With the debate about married men becoming priests stirring it up at the Amazon Synod, we got to hear a somewhat related story closer to home last Friday.
Nationwide (RTÉ1) featured the intriguing and uplifting story of Fr Seán Hyland from Portarlington. He married Liz, they had two children Seana and Ciaran, but sadly the children died very young, and later Liz died of cancer. Eventually Sean decided to become a priest and apart from ministering as a priest he has also developed his interest in the relationship between science and religion, speaking in schools and developing a website whisperingsofmysoul.com.
He has also written a book of the same name, which, I suspect, will now become very popular.
The show also highlighted the annual pilgrimage of St Macdara on Oileáin Mhic Dara, off the Connemara coast. Presenter Mary Kennedy (soon to leave Nationwide unfortunately) spoke fluently in Irish as well as English as she interviewed the enthusiastic locals.
The pilgrims (a wide variety of ages) included composers Bill Whelan and former Galway hurling captain Joe Connolly. The ancient island church was described as an ‘architectural gem’ – a striking artistic reconstruction on the mainland will in future act as a substitute when the weather is too bad for people to get to the island.
One of the big media news items of last was week was the death of Gay Byrne. My sympathies go out to his family and friends. He was a consummate broadcaster and you’d have to admire the longevity (if not always the quality) of his Late Late Show, probably the longest running chat show in the world. His long running radio show was a landmark broadcasting phenomenon as well, and listening to all the tributes early last week it was obvious that he was very generous and supportive of new talent.
His work with the Road Safety Authority may well have saved many lives, and his TV series The Meaning of Life at least got people thinking and talking about the big issues.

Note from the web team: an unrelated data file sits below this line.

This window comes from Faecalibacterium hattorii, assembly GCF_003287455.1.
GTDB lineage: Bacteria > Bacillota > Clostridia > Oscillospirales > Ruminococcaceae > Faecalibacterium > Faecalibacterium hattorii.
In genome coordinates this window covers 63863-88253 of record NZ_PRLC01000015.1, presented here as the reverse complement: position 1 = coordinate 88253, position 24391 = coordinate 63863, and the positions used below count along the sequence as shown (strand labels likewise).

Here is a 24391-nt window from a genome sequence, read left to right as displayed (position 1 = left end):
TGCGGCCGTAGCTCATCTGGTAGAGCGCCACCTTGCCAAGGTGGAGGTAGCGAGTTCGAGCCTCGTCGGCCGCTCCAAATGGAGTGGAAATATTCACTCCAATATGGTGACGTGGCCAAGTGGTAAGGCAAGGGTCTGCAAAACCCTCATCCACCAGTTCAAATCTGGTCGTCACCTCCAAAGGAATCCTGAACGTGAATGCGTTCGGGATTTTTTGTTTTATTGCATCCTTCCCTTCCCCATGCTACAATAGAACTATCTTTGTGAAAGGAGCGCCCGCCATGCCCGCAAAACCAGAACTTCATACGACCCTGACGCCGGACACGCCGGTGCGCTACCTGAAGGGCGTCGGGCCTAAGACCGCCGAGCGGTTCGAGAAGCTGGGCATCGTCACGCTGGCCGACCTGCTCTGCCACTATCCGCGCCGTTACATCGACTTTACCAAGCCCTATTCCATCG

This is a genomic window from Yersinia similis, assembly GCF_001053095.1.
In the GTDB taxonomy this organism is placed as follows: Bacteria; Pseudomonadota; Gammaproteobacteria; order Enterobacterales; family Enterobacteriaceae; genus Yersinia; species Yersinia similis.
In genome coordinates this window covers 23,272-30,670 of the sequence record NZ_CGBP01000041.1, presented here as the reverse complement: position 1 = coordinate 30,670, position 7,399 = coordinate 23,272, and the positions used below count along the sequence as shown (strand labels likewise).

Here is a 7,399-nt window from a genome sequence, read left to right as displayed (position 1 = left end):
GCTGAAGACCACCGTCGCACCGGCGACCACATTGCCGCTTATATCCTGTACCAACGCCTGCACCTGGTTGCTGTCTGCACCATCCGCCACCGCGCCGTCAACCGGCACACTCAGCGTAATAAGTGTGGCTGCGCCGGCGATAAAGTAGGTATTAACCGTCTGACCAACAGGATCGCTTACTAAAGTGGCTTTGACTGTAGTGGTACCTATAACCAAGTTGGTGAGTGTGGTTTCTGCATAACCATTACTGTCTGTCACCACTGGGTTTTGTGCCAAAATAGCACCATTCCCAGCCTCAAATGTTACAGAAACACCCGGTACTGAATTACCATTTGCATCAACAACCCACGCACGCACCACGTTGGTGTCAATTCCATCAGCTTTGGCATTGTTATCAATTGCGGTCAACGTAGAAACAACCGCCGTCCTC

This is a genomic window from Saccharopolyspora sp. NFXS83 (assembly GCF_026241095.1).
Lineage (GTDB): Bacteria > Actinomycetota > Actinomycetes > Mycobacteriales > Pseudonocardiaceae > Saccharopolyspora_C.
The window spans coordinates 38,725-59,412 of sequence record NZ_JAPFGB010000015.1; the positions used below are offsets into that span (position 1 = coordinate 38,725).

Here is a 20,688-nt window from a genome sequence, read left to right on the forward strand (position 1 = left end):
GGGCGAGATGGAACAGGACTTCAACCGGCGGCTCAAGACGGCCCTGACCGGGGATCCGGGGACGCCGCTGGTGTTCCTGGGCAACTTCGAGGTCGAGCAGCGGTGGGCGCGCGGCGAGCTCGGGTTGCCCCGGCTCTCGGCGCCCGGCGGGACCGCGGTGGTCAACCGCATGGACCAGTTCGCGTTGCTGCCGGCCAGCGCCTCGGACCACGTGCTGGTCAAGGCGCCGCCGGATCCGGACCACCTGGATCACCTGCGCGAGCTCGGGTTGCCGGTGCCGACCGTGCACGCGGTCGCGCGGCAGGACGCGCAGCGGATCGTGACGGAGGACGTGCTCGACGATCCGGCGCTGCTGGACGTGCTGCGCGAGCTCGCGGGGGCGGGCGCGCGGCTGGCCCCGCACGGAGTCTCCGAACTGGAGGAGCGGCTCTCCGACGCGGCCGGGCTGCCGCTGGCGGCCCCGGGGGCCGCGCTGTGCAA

The tribute programmes were rather self-congratulatory I thought, especially in relation to RTÉ. It seemed so many of the clips showed the Catholic Church and conservative people in a bad light. And that was the aspect of the show I disliked most – a tendency to mock many of the old ways, to make fun of those of a conservative leaning along with a childish prurience when it came to sexual matters.
From the 60s on we seemed to have moved from having a Church that over emphasised sex to a media that took over the same function with the Late Late Show an enthusiastic vehicle for that change over.
And yet this tendency existed side by side with openness to many other aspects of genuine religion – I particularly remember Gay’s interview with St Mother Teresa. (That strand of the Late Late Show tradition continued with last Friday night’s positivity towards religious faith by the Barr sisters from the Irish women’s hockey team).
Too much of the coverage was a smug ‘Oh how mature we are now after casting off the Catholic shackles’, while so many other items on last week’s News and chat programmes suggested we have let the pendulum swing too far in the other direction – with stories of bullying, kidnapping, torture, children murdering children and human trafficking.
As a society we may not be as mature and progressive as we think.
Deserving of special mention, on last Thursday’s Liveline (RTÉ Radio 1) broadcaster Aidan Matthews delivered a poetic reflection, describing Gay Byrne as “the fairest presider” over our society’s “cultural punchups”, and referencing “a clerical culture that wasn’t all bad and a secular one that isn’t all good”.
It was unfortunate timing that RTÉ’s financial woes became a hot issue almost immediately after the death of Gay Byrne.
The good programmes make me lament the difficulties, the indifferent raise a shrug of the shoulders and the poor programmes drain away my sympathy. My enthusiasm for RTÉ’s role in public interest broadcasting wains when I see so much bias in certain areas of news and current affairs.
There was a particularly blatant example of this yet again last Saturday morning when Dr Peter Boylan, prominent pro-choice campaigner, was given yet another soft interview, palsy and mostly unchallenging, this time on Marian Finucane (RTÉ Radio 1).
The bubble expands, the echo chamber sounds louder than ever.
Pick of the Week:
RTÉ Radio 1 Extra LW, Sunday, November 17, 11 am
Mass for missionaries, with members of Misean Cara and music from the In Caelo Choir from Newbridge, Co. Kildare. The Celebrant is Fr Cornelius Nwaogwugwu.
BORN HOMELESS: DISPATCHES
Channel 4, Monday, November 18, 10 pm
Dispatches explores the issue of pregnant mothers who find themselves with no place to call home.
COMING TO CHRIST: YOUNG ADULTS AND THE CHURCH
EWTN, Friday, November 15, 7 pm
Susan Conroy concludes her mini-series by focusing on specific saints and how their examples lead to true happiness for the soul.